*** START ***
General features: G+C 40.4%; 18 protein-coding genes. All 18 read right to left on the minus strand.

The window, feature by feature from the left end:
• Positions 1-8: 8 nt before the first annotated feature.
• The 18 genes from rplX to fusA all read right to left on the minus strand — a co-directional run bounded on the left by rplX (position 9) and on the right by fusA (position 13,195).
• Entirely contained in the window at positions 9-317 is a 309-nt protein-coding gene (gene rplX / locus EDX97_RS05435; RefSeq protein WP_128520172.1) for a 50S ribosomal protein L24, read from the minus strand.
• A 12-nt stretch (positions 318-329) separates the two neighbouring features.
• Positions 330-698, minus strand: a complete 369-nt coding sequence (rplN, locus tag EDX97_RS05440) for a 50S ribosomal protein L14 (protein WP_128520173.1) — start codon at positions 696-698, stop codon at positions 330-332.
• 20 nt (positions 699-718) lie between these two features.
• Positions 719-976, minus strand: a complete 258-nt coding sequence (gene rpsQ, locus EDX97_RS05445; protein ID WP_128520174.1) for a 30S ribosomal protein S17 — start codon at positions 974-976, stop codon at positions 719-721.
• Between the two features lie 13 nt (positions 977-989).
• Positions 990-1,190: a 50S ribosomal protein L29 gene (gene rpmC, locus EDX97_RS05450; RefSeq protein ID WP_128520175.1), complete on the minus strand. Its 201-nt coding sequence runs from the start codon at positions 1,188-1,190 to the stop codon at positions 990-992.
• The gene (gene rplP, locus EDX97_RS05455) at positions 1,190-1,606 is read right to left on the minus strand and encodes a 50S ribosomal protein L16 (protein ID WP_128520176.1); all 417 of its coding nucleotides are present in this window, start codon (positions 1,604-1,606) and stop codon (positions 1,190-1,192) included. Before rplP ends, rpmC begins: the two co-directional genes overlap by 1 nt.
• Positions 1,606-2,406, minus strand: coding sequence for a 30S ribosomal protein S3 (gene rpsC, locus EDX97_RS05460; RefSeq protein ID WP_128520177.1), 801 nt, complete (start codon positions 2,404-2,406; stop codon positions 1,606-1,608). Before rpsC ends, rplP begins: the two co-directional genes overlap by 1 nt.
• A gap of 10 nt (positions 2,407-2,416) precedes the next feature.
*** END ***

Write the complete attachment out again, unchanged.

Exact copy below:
General features: G+C 40.4%; 18 protein-coding genes. All 18 read right to left on the minus strand.

The window, feature by feature from the left end:
• Positions 1-8: 8 nt before the first annotated feature.
• The 18 genes from rplX to fusA all read right to left on the minus strand — a co-directional run bounded on the left by rplX (position 9) and on the right by fusA (position 13,195).
• Entirely contained in the window at positions 9-317 is a 309-nt protein-coding gene (gene rplX / locus EDX97_RS05435; RefSeq protein WP_128520172.1) for a 50S ribosomal protein L24, read from the minus strand.
• A 12-nt stretch (positions 318-329) separates the two neighbouring features.
• Positions 330-698, minus strand: a complete 369-nt coding sequence (rplN, locus tag EDX97_RS05440) for a 50S ribosomal protein L14 (protein WP_128520173.1) — start codon at positions 696-698, stop codon at positions 330-332.
• 20 nt (positions 699-718) lie between these two features.
• Positions 719-976, minus strand: a complete 258-nt coding sequence (gene rpsQ, locus EDX97_RS05445; protein ID WP_128520174.1) for a 30S ribosomal protein S17 — start codon at positions 974-976, stop codon at positions 719-721.
• Between the two features lie 13 nt (positions 977-989).
• Positions 990-1,190: a 50S ribosomal protein L29 gene (gene rpmC, locus EDX97_RS05450; RefSeq protein ID WP_128520175.1), complete on the minus strand. Its 201-nt coding sequence runs from the start codon at positions 1,188-1,190 to the stop codon at positions 990-992.
• The gene (gene rplP, locus EDX97_RS05455) at positions 1,190-1,606 is read right to left on the minus strand and encodes a 50S ribosomal protein L16 (protein ID WP_128520176.1); all 417 of its coding nucleotides are present in this window, start codon (positions 1,604-1,606) and stop codon (positions 1,190-1,192) included. Before rplP ends, rpmC begins: the two co-directional genes overlap by 1 nt.
• Positions 1,606-2,406, minus strand: coding sequence for a 30S ribosomal protein S3 (gene rpsC, locus EDX97_RS05460; RefSeq protein ID WP_128520177.1), 801 nt, complete (start codon positions 2,404-2,406; stop codon positions 1,606-1,608). Before rpsC ends, rplP begins: the two co-directional genes overlap by 1 nt.
• A gap of 10 nt (positions 2,407-2,416) precedes the next feature.